Solar active longitudes and their rotation
1University of Oulu, Faculty of Science, Department of Physics
|Online Access:||PDF Full Text (PDF, 2.7 MB)|
|Persistent link:|| http://urn.fi/urn:isbn:9789526200262
|Publish Date:|| 2013-01-29
|Thesis type:||Doctoral Dissertation
|Defence Note:||Academic dissertation to be presented, with the permission of the Faculty of
Science of the University of Oulu, for public discussion in the Auditorium L6,
Linnanmaa, on 30th November, 2012, at 12 o’clock noon.
Professor Kalevi Mursula
Professor Ilya Usoskin
Professor Roman Brajša
Associate Professor Dmitri Ivanovitch Ponyavin
Doctor Rainer Arlt
Professor Kalevi Mursula
In this thesis solar active longitudes of X-ray flares and sunspots are studied. The fact that solar activity does not occur uniformly at all heliographic longitudes was noticed by Carrington as early as in 1843. The longitude ranges where solar activity occurs preferentially are called active longitudes. Active longitudes have been found in various manifestations of solar activity, such as sunspots, flares, radio emission bursts, surface and heliospheric magnetic fields, and coronal emissions. However, the active longitudes found when using different rigidly rotating reference frames differ significantly from each other. One reason is that the whole Sun does not rotate rigidly but differentially at different layers and different latitudes. The other reason is that the rotation of the Sun also varies with time.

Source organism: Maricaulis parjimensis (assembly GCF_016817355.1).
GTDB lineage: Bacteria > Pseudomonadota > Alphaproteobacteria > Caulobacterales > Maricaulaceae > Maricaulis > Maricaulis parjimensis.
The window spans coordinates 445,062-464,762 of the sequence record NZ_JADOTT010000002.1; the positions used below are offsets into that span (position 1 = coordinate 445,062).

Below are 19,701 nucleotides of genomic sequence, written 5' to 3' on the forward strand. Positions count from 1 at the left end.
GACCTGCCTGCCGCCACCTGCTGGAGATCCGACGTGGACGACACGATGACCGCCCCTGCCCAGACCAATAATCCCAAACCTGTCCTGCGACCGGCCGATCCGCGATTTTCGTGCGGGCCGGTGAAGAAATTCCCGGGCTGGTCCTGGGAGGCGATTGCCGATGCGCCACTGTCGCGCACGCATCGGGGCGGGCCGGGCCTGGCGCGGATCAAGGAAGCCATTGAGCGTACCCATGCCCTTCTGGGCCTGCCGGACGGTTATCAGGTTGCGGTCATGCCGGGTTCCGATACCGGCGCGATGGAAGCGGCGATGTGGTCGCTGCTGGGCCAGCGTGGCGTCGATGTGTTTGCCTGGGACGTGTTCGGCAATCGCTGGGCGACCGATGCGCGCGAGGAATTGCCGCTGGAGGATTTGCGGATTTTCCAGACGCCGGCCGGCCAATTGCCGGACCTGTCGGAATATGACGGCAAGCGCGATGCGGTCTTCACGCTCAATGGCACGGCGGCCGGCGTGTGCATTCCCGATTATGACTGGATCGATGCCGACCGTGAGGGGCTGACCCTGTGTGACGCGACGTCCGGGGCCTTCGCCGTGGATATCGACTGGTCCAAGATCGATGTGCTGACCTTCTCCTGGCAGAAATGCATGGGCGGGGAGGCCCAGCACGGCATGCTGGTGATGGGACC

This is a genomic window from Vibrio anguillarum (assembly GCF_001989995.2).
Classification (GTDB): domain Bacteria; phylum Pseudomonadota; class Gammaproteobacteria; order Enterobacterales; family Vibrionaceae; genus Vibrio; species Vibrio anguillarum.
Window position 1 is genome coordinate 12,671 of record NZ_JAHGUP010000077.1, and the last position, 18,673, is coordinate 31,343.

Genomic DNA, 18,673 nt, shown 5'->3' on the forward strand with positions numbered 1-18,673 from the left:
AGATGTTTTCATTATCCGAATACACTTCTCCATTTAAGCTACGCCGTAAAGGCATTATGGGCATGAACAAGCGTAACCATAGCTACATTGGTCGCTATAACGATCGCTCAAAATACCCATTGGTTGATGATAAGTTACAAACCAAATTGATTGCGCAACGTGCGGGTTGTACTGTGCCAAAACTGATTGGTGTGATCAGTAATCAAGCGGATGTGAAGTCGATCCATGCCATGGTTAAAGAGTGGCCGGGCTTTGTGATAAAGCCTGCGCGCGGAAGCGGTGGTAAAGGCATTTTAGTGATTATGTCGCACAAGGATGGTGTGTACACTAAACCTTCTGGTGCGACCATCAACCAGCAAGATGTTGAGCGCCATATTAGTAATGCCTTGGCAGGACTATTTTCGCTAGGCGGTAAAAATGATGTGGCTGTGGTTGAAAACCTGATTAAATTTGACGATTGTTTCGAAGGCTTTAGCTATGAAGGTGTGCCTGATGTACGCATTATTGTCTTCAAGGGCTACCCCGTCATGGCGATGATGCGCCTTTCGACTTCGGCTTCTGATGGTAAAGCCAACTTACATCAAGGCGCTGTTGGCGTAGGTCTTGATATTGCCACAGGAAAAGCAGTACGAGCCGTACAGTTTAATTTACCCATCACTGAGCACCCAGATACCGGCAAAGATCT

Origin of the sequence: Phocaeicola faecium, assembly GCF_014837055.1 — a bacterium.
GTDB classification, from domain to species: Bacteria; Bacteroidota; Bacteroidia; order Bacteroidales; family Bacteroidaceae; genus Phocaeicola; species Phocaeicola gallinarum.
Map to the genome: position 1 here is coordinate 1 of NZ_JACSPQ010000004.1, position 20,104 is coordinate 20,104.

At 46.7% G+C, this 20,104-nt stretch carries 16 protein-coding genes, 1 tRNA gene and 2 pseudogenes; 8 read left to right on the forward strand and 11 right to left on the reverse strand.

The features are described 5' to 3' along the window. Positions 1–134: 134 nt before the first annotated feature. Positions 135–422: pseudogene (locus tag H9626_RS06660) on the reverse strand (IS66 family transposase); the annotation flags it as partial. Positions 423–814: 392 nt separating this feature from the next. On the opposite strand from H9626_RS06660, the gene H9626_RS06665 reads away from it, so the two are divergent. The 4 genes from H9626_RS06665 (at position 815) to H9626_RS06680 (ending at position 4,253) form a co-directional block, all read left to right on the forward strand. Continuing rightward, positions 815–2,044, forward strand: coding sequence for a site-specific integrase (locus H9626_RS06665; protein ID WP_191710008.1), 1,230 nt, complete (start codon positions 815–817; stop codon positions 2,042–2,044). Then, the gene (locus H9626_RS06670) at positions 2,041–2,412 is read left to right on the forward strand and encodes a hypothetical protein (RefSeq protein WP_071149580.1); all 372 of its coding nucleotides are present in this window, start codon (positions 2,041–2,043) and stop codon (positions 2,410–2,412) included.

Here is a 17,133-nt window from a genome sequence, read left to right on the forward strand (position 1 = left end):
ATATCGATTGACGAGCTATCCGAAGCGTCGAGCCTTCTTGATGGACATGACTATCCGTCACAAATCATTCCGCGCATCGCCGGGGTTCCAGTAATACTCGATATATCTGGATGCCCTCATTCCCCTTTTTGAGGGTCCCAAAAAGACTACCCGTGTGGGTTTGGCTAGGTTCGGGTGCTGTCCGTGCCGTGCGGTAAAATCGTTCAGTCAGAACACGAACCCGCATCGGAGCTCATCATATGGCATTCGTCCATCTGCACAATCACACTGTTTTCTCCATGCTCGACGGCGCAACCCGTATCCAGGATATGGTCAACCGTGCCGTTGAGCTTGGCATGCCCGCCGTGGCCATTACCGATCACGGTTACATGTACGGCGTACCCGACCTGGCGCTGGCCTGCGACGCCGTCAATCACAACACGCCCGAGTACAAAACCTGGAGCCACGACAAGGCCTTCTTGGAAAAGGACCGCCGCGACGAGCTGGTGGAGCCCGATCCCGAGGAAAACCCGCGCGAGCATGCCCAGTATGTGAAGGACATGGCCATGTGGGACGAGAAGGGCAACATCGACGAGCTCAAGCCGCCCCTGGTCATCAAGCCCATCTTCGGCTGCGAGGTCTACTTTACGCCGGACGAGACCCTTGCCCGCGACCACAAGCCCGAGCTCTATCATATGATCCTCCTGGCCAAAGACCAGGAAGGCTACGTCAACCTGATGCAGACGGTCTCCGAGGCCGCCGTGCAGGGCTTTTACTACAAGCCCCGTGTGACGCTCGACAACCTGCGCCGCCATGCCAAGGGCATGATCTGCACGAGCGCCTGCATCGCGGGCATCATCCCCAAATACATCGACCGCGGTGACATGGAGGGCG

Earlier studies used a dynamic rotation frame for the differential rotation of the Sun and found two persistent active longitudes of sunspots in 1878–1996. However, the migration of active longitudes with respect to the Carrington rotation was treated there rather coarsely. We improved the accuracy of migration to less than one hour. Accordingly, not only the rotation parameters for each class of solar flares and sunspots are found to agree well with each other, but also the non-axisymmetry of flares and sunspots is systematically increased.
We also studied the long-term variation of solar surface rotation. Using the improved analysis, the spatial distribution of sunspots in 1876–2008 is analyzed. The statistical evidence for different rotation in the northern and southern hemispheres is greatly improved by the revised treatment. Moreover, we have given consistent evidence for the periodicity of about one century in the north-south difference.
Report series in physical sciences
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